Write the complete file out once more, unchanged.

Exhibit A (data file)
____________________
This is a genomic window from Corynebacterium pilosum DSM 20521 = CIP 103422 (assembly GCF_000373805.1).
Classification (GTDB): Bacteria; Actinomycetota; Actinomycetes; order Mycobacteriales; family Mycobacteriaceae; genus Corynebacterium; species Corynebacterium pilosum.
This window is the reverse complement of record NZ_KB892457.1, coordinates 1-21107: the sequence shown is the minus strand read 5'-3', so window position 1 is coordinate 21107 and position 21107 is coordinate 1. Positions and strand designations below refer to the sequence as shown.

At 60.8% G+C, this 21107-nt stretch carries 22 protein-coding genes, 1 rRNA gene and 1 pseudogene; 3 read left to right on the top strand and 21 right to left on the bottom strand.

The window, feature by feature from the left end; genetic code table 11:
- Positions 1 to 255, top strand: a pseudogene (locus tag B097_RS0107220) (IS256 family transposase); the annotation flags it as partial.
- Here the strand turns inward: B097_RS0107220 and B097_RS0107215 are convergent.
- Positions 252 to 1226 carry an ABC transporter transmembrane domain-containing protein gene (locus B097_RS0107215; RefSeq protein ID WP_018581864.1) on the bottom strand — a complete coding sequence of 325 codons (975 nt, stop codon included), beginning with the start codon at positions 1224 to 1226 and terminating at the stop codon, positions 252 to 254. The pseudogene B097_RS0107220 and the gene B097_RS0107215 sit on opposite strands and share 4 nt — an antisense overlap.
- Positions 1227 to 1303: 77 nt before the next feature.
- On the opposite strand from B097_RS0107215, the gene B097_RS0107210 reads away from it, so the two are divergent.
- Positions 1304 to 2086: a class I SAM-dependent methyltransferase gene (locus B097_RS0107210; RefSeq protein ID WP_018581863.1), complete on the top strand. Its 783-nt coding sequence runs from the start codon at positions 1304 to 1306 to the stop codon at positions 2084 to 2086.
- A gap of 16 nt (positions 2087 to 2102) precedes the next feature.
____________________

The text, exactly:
This is a genomic window from Corynebacterium pilosum DSM 20521 = CIP 103422 (assembly GCF_000373805.1).
Classification (GTDB): Bacteria; Actinomycetota; Actinomycetes; order Mycobacteriales; family Mycobacteriaceae; genus Corynebacterium; species Corynebacterium pilosum.
This window is the reverse complement of record NZ_KB892457.1, coordinates 1-21107: the sequence shown is the minus strand read 5'-3', so window position 1 is coordinate 21107 and position 21107 is coordinate 1. Positions and strand designations below refer to the sequence as shown.

At 60.8% G+C, this 21107-nt stretch carries 22 protein-coding genes, 1 rRNA gene and 1 pseudogene; 3 read left to right on the top strand and 21 right to left on the bottom strand.

The window, feature by feature from the left end; genetic code table 11:
- Positions 1 to 255, top strand: a pseudogene (locus tag B097_RS0107220) (IS256 family transposase); the annotation flags it as partial.
- Here the strand turns inward: B097_RS0107220 and B097_RS0107215 are convergent.
- Positions 252 to 1226 carry an ABC transporter transmembrane domain-containing protein gene (locus B097_RS0107215; RefSeq protein ID WP_018581864.1) on the bottom strand — a complete coding sequence of 325 codons (975 nt, stop codon included), beginning with the start codon at positions 1224 to 1226 and terminating at the stop codon, positions 252 to 254. The pseudogene B097_RS0107220 and the gene B097_RS0107215 sit on opposite strands and share 4 nt — an antisense overlap.
- Positions 1227 to 1303: 77 nt before the next feature.
- On the opposite strand from B097_RS0107215, the gene B097_RS0107210 reads away from it, so the two are divergent.
- Positions 1304 to 2086: a class I SAM-dependent methyltransferase gene (locus B097_RS0107210; RefSeq protein ID WP_018581863.1), complete on the top strand. Its 783-nt coding sequence runs from the start codon at positions 1304 to 1306 to the stop codon at positions 2084 to 2086.
- A gap of 16 nt (positions 2087 to 2102) precedes the next feature.